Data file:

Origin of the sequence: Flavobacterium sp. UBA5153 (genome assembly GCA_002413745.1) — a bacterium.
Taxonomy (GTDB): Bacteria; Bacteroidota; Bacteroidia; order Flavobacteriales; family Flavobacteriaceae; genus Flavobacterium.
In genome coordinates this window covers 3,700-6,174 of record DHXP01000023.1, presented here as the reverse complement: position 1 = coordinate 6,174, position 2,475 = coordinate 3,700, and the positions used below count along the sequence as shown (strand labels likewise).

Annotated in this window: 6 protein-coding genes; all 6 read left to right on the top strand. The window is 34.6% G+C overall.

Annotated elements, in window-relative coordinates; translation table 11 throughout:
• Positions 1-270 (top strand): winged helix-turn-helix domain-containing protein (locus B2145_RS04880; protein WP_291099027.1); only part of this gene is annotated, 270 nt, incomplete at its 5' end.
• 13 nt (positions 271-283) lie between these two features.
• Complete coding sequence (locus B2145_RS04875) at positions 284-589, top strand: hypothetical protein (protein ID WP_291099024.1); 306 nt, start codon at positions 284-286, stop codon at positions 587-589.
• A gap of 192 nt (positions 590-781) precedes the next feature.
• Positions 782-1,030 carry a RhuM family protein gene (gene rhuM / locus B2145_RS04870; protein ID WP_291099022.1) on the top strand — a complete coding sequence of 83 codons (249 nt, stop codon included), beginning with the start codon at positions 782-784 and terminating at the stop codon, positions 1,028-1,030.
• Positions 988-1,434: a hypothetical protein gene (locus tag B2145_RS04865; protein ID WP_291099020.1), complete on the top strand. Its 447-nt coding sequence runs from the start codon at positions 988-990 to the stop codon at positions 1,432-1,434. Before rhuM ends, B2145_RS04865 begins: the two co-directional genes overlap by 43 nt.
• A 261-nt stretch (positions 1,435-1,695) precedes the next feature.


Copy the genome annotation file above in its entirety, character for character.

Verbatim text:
Origin of the sequence: Flavobacterium sp. UBA5153 (genome assembly GCA_002413745.1) — a bacterium.
Taxonomy (GTDB): Bacteria; Bacteroidota; Bacteroidia; order Flavobacteriales; family Flavobacteriaceae; genus Flavobacterium.
In genome coordinates this window covers 3,700-6,174 of record DHXP01000023.1, presented here as the reverse complement: position 1 = coordinate 6,174, position 2,475 = coordinate 3,700, and the positions used below count along the sequence as shown (strand labels likewise).

Annotated in this window: 6 protein-coding genes; all 6 read left to right on the top strand. The window is 34.6% G+C overall.

Annotated elements, in window-relative coordinates; translation table 11 throughout:
• Positions 1-270 (top strand): winged helix-turn-helix domain-containing protein (locus B2145_RS04880; protein WP_291099027.1); only part of this gene is annotated, 270 nt, incomplete at its 5' end.
• 13 nt (positions 271-283) lie between these two features.
• Complete coding sequence (locus B2145_RS04875) at positions 284-589, top strand: hypothetical protein (protein ID WP_291099024.1); 306 nt, start codon at positions 284-286, stop codon at positions 587-589.
• A gap of 192 nt (positions 590-781) precedes the next feature.
• Positions 782-1,030 carry a RhuM family protein gene (gene rhuM / locus B2145_RS04870; protein ID WP_291099022.1) on the top strand — a complete coding sequence of 83 codons (249 nt, stop codon included), beginning with the start codon at positions 782-784 and terminating at the stop codon, positions 1,028-1,030.
• Positions 988-1,434: a hypothetical protein gene (locus tag B2145_RS04865; protein ID WP_291099020.1), complete on the top strand. Its 447-nt coding sequence runs from the start codon at positions 988-990 to the stop codon at positions 1,432-1,434. Before rhuM ends, B2145_RS04865 begins: the two co-directional genes overlap by 43 nt.
• A 261-nt stretch (positions 1,435-1,695) precedes the next feature.